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Five Years after Reduced Tensions with US, Cubans Say Hopes Decreasing


People try to board a public bus in Havana, Cuba, September 11, 2019. (REUTERS/Alexandre Meneghini)
Five Years after Reduced Tensions with US, Cubans Say Hopes Decreasing
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This week marks the fifth anniversary of the end of nearly 60 years of hostilities between Cuba and the United States.

On December 17, 2014, bells could be heard ringing across Havana as leaders of the two countries announced that they would reestablish diplomatic ties. Five years later, it is as if that historic event never happened, Cubans say.

The Associated Press (AP) reports that President Donald Trump has spent about as much time undoing détente as former president Barack Obama spent building it. These days, relations between the two sides are at their lowest point since the end of the Soviet Union.

Trump has cut back U.S. visits to Cuba. He has barred cruise ships, flights to most Cuban cities and unguided educational trips to the island.

The number of workers at the U.S. Embassy in Havana has been cut after diplomats reported health problems. The cause of the problems is still unknown. The embassy closed its visa office, and ended special five-year visas for Cubans this year. That means travel to the United States has become nearly impossible for many Cubans who once flew often to South Florida to see family members and buy supplies.

The Cuban economy is weak. Tourism numbers are down as is normal financial aid from Venezuela. Venezuela is in the middle of its own economic crisis.

In 2014, the announcement of reestablished ties felt like a new beginning, people in Cuba told The AP. Now, the two years of détente under Obama feel like it was a temporary break, they said.

“There was hope, thinking that there would be an opening with Obama,” said 37-year-old Alfredo Piñera. “And with Trump, it's like a child's dream, gone up in smoke.''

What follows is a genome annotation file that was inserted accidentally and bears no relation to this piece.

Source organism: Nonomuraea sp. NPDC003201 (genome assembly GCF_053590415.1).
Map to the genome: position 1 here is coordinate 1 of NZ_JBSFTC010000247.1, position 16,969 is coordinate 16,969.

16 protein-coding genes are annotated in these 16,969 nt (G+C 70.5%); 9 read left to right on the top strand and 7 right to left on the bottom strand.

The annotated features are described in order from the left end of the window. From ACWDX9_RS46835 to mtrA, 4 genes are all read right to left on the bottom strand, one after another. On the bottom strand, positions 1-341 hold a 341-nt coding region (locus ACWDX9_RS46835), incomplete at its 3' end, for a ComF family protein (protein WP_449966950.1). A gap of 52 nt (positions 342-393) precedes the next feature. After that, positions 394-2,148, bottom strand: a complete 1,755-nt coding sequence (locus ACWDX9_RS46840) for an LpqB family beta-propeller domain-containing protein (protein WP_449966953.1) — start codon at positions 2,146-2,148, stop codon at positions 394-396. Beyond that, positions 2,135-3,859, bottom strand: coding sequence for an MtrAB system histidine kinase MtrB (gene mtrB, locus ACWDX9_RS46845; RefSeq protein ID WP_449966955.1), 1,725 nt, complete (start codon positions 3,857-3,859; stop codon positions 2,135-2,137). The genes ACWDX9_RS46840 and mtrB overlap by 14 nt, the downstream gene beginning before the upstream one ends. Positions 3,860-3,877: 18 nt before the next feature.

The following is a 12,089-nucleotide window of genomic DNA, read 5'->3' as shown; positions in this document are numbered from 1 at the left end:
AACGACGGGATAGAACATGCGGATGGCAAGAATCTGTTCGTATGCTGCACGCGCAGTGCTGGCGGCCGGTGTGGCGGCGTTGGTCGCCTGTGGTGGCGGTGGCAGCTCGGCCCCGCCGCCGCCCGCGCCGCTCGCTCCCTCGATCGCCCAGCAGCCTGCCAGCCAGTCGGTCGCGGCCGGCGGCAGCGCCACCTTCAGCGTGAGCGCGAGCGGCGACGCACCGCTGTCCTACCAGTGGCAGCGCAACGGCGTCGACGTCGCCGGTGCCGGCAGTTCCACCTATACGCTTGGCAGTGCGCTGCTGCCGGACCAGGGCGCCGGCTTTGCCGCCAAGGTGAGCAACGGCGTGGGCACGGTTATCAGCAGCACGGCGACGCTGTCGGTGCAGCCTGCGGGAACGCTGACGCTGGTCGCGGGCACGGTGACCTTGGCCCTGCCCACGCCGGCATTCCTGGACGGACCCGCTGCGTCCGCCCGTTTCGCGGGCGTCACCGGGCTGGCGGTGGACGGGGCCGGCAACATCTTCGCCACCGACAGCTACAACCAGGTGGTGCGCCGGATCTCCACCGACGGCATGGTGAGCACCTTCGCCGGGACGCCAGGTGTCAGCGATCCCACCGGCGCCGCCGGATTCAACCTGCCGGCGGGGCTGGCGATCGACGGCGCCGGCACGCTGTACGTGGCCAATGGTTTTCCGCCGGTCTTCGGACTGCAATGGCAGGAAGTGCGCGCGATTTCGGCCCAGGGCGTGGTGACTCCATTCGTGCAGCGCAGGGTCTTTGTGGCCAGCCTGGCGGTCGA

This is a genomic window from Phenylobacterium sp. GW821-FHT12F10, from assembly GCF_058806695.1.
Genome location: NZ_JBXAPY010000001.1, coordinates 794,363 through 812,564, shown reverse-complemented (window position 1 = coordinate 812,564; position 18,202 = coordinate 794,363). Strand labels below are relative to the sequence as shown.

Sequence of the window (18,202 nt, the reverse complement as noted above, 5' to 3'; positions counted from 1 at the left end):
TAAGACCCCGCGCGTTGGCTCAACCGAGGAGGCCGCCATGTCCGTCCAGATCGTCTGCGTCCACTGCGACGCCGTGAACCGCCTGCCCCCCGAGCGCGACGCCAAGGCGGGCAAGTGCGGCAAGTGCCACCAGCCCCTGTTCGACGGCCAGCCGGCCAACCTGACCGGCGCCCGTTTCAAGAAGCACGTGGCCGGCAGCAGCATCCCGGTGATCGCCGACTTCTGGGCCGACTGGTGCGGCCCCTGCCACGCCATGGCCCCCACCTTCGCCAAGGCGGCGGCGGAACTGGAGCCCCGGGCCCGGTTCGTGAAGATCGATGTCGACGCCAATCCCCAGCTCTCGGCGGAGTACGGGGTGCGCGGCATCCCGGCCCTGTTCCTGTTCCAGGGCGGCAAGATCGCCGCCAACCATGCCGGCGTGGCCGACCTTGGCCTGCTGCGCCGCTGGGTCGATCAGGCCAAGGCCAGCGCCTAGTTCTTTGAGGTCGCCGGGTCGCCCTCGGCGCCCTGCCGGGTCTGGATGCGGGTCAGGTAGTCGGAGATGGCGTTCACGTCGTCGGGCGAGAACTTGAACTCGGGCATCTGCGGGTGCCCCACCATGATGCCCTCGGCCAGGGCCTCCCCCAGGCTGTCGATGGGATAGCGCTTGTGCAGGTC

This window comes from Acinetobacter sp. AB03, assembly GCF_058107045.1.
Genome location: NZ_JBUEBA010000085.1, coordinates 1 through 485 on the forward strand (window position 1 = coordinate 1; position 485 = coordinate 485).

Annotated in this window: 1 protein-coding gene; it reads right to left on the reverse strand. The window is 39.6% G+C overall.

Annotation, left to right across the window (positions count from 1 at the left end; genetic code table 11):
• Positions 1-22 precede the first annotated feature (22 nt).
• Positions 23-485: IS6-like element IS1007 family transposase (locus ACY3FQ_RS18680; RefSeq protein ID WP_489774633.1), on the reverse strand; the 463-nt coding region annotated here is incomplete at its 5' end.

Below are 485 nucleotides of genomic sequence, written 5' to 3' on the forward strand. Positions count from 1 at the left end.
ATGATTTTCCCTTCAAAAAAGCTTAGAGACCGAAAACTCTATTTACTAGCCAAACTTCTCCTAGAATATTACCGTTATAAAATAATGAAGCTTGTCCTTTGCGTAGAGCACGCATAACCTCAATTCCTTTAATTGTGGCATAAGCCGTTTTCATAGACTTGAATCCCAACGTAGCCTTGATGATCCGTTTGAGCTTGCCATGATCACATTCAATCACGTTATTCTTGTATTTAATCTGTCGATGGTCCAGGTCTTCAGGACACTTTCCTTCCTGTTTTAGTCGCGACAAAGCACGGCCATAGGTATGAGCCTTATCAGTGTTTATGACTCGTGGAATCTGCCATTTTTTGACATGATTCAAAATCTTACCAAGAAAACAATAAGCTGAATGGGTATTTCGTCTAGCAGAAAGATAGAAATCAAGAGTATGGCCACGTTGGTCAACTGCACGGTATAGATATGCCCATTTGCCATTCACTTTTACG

Piñera works in Mexico, and returns to Cuba often to see his wife and sons. He said he hoped that the end of hostilities with the U.S. government would bring a better life for him, his family and his homeland.

He said, “I felt good...There was hope for improvement, for change in this country, economically, politically, socially.”

Piñera said he and his family were surviving in economic hard times, which are not nearly as bad as just after the Soviet Union collapsed. But, he added, the loss of the excitement they felt five years ago has been hard for Cubans.

On Tuesday, the Cuban government celebrated the anniversary of the return of three of five Cuban agents jailed in the United States. The agents were arrested as they carried out raids on anti-Castro groups. The agents were exchanged for a jailed spy and Alan Gross, who worked for the U.S. Agency for International Development. The exchange set the détente in motion, but that was not noted on Cuban state television.

The Trump administration says it is trying to cut off the flow of money and oil to Cuba’s economy. It hopes to stop the Cuban government from supporting Venezuela.

Carlos Fernández de Cossio is the director of U.S. affairs for the Cuban Foreign Ministry. He said some powerful people in the United States were working to end relations between the U.S. and Cuba. He added that the island's government was prepared.

He said, “Cuba can't be taken by surprise by that reality.”

I’m Jonathan Evans.

The Associated Press reported this story. Susan Shand adapted it for Learning English. George Grow was the editor.

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Words In This Story

bell n. an object usually made of metal that sounds a clear musical note when struck

ring – v. to make a clear sound

détente n. an easing of relations between two countries that once were strong enemies

tourismn. the business of people visiting a place for pleasure

excitement – n. a feeling of eager enthusiasm and interest

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